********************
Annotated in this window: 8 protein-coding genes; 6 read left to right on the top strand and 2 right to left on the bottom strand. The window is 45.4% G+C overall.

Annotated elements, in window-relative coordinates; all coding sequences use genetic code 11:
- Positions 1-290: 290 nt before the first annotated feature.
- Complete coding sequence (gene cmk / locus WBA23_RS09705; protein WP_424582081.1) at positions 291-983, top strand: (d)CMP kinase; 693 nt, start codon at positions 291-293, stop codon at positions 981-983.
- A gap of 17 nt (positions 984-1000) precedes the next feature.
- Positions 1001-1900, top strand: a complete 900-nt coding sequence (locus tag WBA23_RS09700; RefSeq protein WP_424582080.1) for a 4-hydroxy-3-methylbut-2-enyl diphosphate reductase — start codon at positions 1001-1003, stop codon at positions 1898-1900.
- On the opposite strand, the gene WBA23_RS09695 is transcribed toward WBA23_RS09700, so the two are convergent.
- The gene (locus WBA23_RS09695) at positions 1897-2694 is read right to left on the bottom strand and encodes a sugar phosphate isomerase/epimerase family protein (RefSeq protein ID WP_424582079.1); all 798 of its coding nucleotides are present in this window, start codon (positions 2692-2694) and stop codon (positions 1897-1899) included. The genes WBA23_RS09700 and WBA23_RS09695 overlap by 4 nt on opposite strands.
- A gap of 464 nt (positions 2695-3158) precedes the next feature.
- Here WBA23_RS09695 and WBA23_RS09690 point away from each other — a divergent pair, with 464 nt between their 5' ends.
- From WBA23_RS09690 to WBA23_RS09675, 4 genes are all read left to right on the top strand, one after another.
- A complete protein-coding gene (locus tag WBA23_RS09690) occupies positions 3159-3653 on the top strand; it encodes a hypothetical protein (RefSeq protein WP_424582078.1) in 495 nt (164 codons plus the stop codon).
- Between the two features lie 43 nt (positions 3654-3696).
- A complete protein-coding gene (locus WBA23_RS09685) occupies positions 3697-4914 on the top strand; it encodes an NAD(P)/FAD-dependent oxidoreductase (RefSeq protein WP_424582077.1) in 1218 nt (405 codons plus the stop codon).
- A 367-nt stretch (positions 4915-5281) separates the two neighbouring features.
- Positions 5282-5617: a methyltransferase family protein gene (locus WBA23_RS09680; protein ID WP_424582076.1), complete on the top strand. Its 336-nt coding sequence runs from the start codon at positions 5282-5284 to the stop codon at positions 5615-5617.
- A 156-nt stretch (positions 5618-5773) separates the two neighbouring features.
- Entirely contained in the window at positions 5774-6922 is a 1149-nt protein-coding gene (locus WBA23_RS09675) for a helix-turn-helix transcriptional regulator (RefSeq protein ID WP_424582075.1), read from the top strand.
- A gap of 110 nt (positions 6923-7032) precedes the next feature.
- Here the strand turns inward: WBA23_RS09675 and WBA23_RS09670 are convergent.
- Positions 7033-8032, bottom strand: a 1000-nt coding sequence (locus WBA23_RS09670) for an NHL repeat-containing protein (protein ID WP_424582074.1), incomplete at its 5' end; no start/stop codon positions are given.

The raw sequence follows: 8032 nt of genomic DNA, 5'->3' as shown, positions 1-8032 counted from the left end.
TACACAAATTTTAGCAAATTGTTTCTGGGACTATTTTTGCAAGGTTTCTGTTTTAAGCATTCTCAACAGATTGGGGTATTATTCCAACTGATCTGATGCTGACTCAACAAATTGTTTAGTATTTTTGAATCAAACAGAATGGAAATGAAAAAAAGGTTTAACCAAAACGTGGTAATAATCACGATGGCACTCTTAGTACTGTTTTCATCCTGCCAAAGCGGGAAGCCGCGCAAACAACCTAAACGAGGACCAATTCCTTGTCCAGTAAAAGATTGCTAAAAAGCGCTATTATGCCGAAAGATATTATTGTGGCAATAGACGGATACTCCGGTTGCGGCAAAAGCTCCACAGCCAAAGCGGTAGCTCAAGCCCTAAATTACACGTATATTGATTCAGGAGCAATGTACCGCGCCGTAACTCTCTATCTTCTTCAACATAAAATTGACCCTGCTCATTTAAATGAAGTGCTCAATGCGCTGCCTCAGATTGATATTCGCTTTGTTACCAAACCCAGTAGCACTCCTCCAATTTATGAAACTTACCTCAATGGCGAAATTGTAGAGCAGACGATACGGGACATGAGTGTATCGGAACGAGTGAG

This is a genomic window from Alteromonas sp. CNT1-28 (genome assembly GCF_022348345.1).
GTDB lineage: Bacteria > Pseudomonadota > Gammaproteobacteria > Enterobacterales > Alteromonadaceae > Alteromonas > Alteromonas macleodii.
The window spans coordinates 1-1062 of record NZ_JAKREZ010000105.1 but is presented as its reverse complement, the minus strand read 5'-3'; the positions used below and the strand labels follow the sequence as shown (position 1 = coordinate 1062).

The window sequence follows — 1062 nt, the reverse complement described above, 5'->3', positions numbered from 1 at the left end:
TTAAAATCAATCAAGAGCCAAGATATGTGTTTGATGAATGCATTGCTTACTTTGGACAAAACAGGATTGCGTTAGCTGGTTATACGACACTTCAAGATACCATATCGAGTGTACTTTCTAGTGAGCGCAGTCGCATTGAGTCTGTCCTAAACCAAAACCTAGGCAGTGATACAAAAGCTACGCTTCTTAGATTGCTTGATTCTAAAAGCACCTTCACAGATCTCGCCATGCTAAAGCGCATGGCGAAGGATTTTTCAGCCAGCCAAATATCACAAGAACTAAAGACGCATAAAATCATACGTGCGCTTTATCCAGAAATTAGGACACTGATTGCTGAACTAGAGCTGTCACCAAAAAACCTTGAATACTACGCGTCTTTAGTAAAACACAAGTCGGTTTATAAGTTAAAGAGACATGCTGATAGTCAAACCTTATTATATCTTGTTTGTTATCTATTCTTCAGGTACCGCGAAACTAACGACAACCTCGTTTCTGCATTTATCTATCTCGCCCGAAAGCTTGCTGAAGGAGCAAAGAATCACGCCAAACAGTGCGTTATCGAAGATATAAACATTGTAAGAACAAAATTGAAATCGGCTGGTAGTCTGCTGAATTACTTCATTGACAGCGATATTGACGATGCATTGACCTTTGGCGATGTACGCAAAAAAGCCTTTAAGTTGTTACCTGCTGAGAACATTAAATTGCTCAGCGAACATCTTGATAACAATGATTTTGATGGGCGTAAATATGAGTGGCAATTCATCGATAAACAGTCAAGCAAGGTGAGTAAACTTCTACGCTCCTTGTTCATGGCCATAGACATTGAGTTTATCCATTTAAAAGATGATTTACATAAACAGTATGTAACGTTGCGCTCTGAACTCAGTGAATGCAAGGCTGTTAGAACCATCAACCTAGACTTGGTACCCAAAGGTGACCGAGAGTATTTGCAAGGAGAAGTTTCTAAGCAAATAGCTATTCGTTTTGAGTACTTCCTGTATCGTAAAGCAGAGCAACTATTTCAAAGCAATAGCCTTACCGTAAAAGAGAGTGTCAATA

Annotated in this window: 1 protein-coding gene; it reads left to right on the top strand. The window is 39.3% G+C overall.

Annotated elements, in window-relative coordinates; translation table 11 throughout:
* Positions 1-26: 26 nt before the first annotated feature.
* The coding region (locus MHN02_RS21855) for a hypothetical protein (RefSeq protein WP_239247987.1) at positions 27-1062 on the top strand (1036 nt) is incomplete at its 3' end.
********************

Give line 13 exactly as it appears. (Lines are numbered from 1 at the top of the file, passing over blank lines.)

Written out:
- Between the two features lie 43 nt (positions 3654-3696).